Degree Offered: Associate in Applied Science
Credits Required: 60/61
The Business Management Associate Degree enables you to acquire a broad understanding of all functional areas of a typical business (accounting, finance, human resources, production, information systems, and marketing) operating in today's dynamic environment.
If you are already employed in a management discipline, this program will help you prepare for advancement. If you are preparing yourself for entry into the business management field, this program will help you prepare for entry into a first-line management position, such as assistant manager, supervisor, office manager, group leader, or project manager; in areas of advertising, benefits administration, finance, human resources, insurance, retailing, transportation, wholesaling, and communication.
Throughout this program we emphasize the management topics of leadership, motivation, communication, and team building. Furthermore, you will also be taught techniques for effective decision-making and methods for setting strategic and tactical goals, planning and organizing activities, leading employees, and controlling operations in organizations. This well-rounded curriculum will set you on the path to success in the business world.
Possible positions after graduation include assistant manager, supervisor, office manager, group leader, or project manager in the areas of advertising, benefits administration, finance, human resources, insurance, retailing, transportation, wholesaling, and communication.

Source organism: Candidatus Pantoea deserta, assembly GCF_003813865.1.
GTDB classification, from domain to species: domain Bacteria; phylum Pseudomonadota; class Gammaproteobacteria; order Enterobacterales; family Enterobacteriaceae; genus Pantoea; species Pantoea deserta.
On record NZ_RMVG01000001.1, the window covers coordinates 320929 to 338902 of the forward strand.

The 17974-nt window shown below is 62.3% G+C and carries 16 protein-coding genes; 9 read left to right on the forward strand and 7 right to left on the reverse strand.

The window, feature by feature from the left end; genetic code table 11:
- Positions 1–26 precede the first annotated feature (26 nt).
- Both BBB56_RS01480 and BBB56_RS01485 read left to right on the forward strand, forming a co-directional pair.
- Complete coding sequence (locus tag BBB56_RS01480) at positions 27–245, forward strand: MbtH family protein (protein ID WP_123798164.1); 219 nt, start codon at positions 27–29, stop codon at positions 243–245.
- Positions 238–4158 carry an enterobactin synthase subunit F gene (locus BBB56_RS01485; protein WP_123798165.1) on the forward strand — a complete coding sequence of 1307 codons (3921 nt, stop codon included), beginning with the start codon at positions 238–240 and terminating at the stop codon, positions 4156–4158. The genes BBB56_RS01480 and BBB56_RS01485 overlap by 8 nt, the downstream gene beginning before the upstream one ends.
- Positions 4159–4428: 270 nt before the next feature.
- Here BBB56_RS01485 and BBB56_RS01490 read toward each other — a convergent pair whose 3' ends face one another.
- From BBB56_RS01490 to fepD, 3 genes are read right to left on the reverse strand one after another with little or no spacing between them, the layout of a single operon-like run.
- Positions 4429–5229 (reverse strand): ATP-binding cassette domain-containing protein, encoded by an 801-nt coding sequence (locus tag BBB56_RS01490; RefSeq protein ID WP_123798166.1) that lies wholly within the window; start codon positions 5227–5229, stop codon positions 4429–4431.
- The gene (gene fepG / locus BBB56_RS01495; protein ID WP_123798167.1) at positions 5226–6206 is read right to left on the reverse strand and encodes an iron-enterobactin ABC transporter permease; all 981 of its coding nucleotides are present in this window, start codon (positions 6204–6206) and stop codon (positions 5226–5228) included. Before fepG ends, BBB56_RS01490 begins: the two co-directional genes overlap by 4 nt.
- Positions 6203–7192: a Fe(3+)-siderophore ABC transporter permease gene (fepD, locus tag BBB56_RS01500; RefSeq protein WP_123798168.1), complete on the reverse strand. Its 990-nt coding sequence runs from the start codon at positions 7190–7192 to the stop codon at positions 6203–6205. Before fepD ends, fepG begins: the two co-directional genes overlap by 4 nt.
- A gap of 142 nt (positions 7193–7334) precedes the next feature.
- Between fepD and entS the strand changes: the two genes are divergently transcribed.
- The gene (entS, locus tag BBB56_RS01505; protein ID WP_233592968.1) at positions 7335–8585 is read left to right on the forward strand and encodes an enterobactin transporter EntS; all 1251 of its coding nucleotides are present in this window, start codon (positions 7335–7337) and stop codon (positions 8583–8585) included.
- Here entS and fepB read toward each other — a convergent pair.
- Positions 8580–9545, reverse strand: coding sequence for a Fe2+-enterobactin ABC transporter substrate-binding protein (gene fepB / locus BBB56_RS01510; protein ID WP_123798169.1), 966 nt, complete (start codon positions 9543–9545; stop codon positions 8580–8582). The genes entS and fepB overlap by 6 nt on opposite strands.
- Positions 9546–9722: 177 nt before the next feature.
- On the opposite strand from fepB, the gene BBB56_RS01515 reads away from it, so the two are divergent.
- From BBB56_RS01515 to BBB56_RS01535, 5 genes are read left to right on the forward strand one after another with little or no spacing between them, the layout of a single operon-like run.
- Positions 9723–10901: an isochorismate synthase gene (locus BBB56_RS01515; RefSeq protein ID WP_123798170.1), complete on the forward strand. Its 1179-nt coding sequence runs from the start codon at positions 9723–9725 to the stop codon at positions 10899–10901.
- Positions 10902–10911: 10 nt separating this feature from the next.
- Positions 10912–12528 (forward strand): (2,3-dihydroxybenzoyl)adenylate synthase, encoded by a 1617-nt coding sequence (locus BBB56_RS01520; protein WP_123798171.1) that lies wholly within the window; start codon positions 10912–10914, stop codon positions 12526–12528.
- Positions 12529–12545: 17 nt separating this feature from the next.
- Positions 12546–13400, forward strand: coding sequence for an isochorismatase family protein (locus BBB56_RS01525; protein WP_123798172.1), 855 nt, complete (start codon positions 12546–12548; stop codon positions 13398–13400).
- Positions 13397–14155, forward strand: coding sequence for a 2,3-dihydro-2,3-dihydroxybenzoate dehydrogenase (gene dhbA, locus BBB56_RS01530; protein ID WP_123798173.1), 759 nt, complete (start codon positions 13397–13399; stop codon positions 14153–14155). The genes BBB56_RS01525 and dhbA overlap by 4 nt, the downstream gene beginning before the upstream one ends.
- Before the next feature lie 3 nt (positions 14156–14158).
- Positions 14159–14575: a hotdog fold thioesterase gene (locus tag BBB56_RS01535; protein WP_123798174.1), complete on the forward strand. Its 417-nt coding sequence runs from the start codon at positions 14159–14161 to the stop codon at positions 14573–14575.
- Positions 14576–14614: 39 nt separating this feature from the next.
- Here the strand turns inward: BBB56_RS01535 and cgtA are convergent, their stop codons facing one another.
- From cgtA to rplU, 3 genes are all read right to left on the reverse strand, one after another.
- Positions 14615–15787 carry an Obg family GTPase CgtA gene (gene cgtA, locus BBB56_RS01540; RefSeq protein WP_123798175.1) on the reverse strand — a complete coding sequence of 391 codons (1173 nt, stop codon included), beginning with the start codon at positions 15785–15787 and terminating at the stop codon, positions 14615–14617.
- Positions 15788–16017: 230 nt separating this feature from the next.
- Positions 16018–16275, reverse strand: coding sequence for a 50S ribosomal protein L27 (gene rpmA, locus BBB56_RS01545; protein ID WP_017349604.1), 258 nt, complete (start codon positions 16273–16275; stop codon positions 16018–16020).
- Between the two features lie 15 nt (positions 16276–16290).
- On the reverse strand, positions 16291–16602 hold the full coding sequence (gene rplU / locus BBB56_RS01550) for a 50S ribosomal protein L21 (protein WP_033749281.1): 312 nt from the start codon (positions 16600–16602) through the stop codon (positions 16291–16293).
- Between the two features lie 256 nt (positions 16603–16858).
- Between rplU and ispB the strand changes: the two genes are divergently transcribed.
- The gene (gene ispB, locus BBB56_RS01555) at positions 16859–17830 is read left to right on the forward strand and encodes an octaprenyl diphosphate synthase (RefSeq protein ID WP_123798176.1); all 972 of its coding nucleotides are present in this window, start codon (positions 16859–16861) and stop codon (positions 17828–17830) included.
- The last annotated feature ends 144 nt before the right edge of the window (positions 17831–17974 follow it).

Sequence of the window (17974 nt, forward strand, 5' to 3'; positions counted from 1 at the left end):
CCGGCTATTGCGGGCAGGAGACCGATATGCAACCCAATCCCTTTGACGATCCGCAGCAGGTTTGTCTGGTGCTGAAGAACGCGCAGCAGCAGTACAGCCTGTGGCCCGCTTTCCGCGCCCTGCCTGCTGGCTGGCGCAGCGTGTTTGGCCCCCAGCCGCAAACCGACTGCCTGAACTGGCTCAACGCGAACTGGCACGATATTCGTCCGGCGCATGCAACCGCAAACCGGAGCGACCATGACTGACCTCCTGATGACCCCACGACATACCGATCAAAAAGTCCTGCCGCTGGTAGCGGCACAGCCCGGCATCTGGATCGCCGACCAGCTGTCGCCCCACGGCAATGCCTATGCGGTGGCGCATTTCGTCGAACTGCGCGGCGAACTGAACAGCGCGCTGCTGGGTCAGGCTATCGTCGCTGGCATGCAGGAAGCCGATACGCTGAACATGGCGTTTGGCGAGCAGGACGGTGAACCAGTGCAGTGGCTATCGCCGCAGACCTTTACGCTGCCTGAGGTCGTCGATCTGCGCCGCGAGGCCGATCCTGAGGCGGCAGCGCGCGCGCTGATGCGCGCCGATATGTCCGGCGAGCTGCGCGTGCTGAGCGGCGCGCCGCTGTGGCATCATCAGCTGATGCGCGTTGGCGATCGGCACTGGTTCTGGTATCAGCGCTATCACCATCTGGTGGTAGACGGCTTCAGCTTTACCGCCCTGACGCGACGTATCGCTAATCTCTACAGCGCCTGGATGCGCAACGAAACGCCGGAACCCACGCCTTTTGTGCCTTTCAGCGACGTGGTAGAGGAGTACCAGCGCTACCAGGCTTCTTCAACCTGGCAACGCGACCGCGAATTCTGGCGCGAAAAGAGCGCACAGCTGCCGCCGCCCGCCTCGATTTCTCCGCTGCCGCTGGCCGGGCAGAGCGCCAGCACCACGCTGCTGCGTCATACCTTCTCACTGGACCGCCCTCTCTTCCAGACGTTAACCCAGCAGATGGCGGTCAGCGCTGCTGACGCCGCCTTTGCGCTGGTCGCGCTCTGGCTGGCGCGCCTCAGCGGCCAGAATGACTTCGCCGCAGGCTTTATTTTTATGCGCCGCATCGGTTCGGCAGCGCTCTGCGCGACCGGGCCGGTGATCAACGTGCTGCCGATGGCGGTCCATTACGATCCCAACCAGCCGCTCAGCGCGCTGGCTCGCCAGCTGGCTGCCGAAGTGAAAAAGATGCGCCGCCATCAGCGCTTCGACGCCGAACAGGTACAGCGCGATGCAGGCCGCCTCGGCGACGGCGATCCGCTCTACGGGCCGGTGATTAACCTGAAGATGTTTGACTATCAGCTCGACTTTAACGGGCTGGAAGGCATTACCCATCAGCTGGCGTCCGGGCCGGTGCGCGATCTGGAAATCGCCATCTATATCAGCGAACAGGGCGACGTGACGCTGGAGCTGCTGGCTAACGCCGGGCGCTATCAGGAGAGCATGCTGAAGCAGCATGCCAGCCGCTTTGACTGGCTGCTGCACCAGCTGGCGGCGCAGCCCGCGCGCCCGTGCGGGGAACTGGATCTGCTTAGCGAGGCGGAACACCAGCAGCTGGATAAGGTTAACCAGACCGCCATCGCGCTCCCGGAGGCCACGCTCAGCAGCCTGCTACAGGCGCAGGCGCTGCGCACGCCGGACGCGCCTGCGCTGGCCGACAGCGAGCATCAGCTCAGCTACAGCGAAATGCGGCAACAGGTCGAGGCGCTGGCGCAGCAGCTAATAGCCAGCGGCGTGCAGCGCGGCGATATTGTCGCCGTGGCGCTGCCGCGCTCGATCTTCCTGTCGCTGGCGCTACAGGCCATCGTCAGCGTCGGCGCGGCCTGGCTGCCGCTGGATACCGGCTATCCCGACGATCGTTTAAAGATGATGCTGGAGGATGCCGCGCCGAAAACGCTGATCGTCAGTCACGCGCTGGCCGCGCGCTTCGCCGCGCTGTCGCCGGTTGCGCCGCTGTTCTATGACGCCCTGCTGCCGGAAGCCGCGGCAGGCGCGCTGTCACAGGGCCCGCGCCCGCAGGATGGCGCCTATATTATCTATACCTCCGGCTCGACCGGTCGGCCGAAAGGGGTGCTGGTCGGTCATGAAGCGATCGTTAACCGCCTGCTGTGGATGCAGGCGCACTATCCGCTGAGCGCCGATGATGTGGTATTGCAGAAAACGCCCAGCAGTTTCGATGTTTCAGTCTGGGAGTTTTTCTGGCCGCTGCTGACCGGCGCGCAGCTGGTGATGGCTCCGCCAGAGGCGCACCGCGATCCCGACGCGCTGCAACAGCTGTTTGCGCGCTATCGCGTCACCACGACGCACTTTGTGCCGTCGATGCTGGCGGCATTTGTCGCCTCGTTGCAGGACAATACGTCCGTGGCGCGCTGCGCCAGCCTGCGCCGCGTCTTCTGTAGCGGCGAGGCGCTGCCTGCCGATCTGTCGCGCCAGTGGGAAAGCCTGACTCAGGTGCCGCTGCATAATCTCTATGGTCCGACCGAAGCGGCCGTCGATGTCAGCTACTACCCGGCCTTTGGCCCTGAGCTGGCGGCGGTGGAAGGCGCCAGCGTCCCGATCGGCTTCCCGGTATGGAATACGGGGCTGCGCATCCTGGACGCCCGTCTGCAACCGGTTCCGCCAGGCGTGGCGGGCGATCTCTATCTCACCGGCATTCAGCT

Click below to view the crosswalk (transition of program courses from an old program to a current program):
2010 - 2011 Business Management
Curriculum - 1st Year
First Semester - 15 Credits
The accounting cycle in various types of enterprises is examined. Included is the practical application of the principles learned. 3-0-3
This course provides an introduction to the roles and responsibilities of current day managers. It focuses on the basic functions of the management process - Planning, Organizing, Leading, and Controlling and on the application of these functions through case study application. (3-0-3)
Macroeconomics examines the aggregate economy, with specific focus on unemployment, inflation, business cycles, and growth. Topics include economic reasoning, the economic organization of society, supply and demand, U.S. economic institutions, the world economy, national income accounting, money, banking, and the financial sector, the modern macro debate in reference to the aggregate production/aggregate expenditures model, demand management and fiscal policy, monetary policy, the debate about macro policy, the relationship between inflation, unemployment, and growth, international dimensions of monetary and fiscal policies, exchange rate and trade policy, traditional macro policy, supply-side macro policy, deficits and debt, and transitional economies. 3-0-3